Su, D., Vidal Calleja, T.A. & Valls Miro, J. 2015, 'Simultaneous asynchronous microphone array calibration and sound source localisation', 2015 IEEE/RSJ International Conference on Intelligent Robots and Systems (IROS), IEEE, Hamburg, Germany, pp. 5561-5567.
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In this paper, an approach for sound source localisation and calibration of an asynchronous microphone array is proposed to be solved simultaneously. A graph-based Simultaneous Localisation and Mapping (SLAM) method is used for this purpose. Traditional sound source localisation using a microphone array has two main requirements. Firstly, geometrical information of microphone array is needed. Secondly, a multichannel analog-to-digital converter is required to obtain synchronous readings of the audio signal. Recent works aim at releasing these two requirements by estimating the time offset between each pair of microphones. However, it was assumed that the clock timing in each microphone sound card is exactly the same, which requires the clocks in the sound cards to be identically manufactured. A methodology is hereby proposed to calibrate an asynchronous microphone array using a graph-based optimisation method borrowed from the SLAM literature, effectively estimating the array geometry, time offset and clock difference/drift rate of each microphone together with the sound source locations. Simulation and experimental results are presented, which prove the effectiveness of the proposed methodology in achieving accurate estimates of the microphone array characteristics needed to be used on realistic settings with asynchronous sound devices.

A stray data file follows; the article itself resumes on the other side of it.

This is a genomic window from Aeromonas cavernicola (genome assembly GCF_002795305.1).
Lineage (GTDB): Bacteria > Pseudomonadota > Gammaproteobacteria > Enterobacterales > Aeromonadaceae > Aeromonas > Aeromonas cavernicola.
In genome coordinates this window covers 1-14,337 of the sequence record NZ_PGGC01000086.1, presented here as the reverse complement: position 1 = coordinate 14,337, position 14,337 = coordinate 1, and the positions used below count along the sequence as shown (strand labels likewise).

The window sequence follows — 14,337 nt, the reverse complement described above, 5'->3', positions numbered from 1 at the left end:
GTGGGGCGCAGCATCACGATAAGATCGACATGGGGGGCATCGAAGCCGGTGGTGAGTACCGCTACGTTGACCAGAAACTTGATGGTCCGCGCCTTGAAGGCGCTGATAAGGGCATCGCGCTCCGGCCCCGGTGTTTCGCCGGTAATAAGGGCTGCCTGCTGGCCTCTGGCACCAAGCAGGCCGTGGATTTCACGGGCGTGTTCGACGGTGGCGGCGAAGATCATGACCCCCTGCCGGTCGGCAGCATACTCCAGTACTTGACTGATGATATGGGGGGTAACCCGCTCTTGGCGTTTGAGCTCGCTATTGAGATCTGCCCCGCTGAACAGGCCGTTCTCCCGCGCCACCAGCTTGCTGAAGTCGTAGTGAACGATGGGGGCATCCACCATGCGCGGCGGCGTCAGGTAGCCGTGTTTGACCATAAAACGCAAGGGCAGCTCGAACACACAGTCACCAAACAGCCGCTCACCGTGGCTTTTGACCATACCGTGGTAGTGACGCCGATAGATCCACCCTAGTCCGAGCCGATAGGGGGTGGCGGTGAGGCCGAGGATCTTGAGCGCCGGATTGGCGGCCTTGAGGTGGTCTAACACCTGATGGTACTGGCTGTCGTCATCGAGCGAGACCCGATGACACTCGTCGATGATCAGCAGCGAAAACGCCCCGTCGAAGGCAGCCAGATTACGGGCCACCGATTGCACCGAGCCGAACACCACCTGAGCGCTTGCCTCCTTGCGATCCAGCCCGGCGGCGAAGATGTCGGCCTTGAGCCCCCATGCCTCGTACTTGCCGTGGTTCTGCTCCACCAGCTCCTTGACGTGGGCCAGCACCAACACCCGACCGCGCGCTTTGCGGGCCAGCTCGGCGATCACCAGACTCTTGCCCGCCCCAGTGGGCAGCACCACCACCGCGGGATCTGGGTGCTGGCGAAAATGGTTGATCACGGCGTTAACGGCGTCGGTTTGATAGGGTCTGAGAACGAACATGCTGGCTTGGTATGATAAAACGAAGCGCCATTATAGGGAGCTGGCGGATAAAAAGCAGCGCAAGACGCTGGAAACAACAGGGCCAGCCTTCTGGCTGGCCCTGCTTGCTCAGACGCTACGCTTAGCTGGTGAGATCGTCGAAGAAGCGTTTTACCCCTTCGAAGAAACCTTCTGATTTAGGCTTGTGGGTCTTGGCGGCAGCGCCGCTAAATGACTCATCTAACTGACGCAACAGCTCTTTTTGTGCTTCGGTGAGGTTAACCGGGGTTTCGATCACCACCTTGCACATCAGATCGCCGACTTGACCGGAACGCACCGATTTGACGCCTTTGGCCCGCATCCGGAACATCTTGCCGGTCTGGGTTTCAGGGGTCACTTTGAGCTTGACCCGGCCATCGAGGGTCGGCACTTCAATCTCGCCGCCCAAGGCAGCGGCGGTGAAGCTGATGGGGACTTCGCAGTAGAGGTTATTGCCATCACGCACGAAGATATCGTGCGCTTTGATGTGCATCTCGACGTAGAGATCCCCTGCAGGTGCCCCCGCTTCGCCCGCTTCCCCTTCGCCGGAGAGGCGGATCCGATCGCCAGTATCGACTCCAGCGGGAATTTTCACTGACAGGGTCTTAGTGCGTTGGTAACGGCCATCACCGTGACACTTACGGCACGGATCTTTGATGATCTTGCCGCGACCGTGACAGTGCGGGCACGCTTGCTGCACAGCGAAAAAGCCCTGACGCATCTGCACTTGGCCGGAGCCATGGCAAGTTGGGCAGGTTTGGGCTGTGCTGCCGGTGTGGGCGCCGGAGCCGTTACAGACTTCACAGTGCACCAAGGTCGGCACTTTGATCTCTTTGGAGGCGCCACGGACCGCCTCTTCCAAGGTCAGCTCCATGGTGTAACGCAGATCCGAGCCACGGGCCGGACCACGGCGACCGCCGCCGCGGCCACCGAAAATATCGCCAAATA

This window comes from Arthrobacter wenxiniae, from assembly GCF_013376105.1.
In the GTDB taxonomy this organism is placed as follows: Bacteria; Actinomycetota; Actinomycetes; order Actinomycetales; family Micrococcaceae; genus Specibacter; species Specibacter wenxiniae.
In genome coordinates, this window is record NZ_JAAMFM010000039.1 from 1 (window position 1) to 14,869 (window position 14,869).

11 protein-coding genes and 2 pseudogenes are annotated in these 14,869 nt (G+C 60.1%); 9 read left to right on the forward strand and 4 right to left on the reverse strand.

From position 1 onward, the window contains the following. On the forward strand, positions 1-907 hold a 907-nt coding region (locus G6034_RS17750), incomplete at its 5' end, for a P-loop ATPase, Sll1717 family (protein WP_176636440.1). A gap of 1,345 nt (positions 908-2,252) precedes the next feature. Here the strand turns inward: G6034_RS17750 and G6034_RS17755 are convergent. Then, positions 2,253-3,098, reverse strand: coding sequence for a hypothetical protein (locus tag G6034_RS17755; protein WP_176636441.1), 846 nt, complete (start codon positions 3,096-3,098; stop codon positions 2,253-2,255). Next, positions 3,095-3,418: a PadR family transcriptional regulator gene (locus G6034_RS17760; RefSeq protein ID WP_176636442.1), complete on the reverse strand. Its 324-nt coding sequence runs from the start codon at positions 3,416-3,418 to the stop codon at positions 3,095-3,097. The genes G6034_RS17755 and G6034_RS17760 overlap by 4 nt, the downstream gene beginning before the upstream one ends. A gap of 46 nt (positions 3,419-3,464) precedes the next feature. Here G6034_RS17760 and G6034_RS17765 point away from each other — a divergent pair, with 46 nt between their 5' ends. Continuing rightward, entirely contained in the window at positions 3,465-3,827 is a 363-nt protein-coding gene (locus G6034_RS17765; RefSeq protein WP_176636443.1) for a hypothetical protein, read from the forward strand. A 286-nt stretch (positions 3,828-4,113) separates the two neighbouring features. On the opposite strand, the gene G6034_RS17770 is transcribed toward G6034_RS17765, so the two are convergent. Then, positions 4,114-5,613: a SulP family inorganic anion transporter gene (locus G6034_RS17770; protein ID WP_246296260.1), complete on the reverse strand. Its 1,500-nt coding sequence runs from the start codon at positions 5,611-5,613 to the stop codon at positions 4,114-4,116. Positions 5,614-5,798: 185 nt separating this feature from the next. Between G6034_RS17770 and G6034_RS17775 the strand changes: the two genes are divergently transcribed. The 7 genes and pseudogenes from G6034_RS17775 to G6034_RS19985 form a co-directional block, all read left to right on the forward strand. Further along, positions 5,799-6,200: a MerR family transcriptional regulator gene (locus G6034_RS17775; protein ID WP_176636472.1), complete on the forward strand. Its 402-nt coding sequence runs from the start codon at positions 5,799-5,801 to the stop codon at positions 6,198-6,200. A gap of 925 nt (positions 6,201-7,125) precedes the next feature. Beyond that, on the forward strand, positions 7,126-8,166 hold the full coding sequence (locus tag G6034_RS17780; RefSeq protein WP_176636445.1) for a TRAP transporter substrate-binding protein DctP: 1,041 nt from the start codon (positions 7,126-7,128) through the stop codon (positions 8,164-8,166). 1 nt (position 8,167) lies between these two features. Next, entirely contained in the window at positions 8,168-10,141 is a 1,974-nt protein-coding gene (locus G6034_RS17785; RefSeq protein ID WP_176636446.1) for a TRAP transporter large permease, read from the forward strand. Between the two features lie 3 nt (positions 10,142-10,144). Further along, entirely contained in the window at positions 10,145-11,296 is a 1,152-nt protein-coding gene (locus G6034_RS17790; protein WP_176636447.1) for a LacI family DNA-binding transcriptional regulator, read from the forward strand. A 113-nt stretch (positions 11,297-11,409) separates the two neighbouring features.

Falque, R., Vidal Calleja, T.A. & Valls Miro, J. 2015, 'Kidnapped Laser-Scanner for Evaluation of RFEC Tool', 2015 IEEE/RSJ International Conference on Intelligent Robots and Systems (IROS), IEEE, Hamburg, Germany, pp. 313-318.
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An algorithm is proposed for matching data from different sensing modalities. The problem is formalised as a kidnapped robot problem, where Bayesian fusion is used to find the most likely location where both modalities agree. The key idea of our algorithm is to model the correlation between the two modalities as a likelihood used to update a location prior. Data, in this case, is represented as 2.5D thickness maps from a laser scanner and a Remote Field Eddy Current (RFEC) tool, used in non-destructive testing to assess the condition of infrastructures. The laser data is limited, while RFEC data is continuous. Given some prior in location, the aim is to find the 2.5D thickness map from the laser that corresponds to the RFEC data, which should be noted is highly noisy. Real data from CCTV inspections of water pipes are used to validate the proposed approach.